apply to impoundments that are being managed under an approved 
reclamation plan for that impoundment or the facility closure plan.
    Comment: Several commenters stated that the current regulatory 
scheme allows an unacceptable period during closure activities when 
impoundments are not being monitored or otherwise managed to limit 
radon emissions. They further argue that closure is not being conducted 
in a manner that will lead to timely installation of a final cover or 
removal of an evaporation or holding pond. They cite periods of decades 
during which tailings are being ``dewatered'' or impoundments are used 
to deposit wastes from decommissioning activities, while the drying-out 
of impoundments allows increased radon emissions. Commenters attribute 
this in some part to the Agency's rescission of subpart T, which called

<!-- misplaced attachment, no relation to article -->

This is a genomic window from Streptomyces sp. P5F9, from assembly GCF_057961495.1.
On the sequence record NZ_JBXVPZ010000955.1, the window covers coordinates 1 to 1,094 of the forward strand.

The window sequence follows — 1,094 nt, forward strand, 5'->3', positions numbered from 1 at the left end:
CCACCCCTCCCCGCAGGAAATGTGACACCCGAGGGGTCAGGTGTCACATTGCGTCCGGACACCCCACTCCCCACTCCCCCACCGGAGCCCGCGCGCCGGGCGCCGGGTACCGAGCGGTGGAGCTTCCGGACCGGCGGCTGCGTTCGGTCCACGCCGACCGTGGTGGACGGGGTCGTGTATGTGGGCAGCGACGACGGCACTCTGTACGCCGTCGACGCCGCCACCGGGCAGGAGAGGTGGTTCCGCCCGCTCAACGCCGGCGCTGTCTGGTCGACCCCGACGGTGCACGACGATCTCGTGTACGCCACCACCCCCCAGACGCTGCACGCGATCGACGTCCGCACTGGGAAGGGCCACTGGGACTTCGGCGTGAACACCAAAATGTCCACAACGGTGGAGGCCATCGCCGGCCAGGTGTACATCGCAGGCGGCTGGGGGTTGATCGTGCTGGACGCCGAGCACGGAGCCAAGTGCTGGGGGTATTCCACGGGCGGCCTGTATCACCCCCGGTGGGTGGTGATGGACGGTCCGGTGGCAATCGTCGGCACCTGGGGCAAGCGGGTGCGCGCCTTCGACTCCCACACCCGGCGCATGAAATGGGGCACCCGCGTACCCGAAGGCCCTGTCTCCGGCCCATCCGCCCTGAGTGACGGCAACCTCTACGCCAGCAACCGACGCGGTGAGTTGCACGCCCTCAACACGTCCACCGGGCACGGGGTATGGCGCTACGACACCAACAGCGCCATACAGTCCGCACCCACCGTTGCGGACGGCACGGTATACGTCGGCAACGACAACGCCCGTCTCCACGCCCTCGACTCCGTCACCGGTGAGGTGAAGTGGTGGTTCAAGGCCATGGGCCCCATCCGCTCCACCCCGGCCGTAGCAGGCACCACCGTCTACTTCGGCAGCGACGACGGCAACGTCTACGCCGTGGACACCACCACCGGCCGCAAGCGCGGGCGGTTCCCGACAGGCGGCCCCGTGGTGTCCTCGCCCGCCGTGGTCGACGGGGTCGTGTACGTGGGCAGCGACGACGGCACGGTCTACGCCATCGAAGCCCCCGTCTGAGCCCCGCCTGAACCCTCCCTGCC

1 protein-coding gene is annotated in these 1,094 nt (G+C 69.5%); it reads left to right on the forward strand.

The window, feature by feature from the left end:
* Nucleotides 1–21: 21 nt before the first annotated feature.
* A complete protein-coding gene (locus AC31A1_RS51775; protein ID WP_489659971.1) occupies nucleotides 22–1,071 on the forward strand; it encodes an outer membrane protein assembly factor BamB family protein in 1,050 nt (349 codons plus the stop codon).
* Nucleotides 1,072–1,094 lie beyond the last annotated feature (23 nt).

for installation of final covers on conventional tailings impoundments 
within two years of the cessation of operations. One commenter notes 
that an impoundment undergoing closure will be required to demonstrate 
compliance with the 20 pCi/m\2\-sec radon emissions standard only if it 
requests extension of the milestones in the closure plan, where it may 
not have been required to monitor previously under Subpart W.
    Response: The EPA did not propose to extend the jurisdiction of 
Subpart W beyond the operational phase, nor did we request comment on 
regulations that are applicable to closure activities. We are under no 
obligation to respond to such comments. However, one purpose of this 
rulemaking was to clarify at what point Subpart W no longer applies to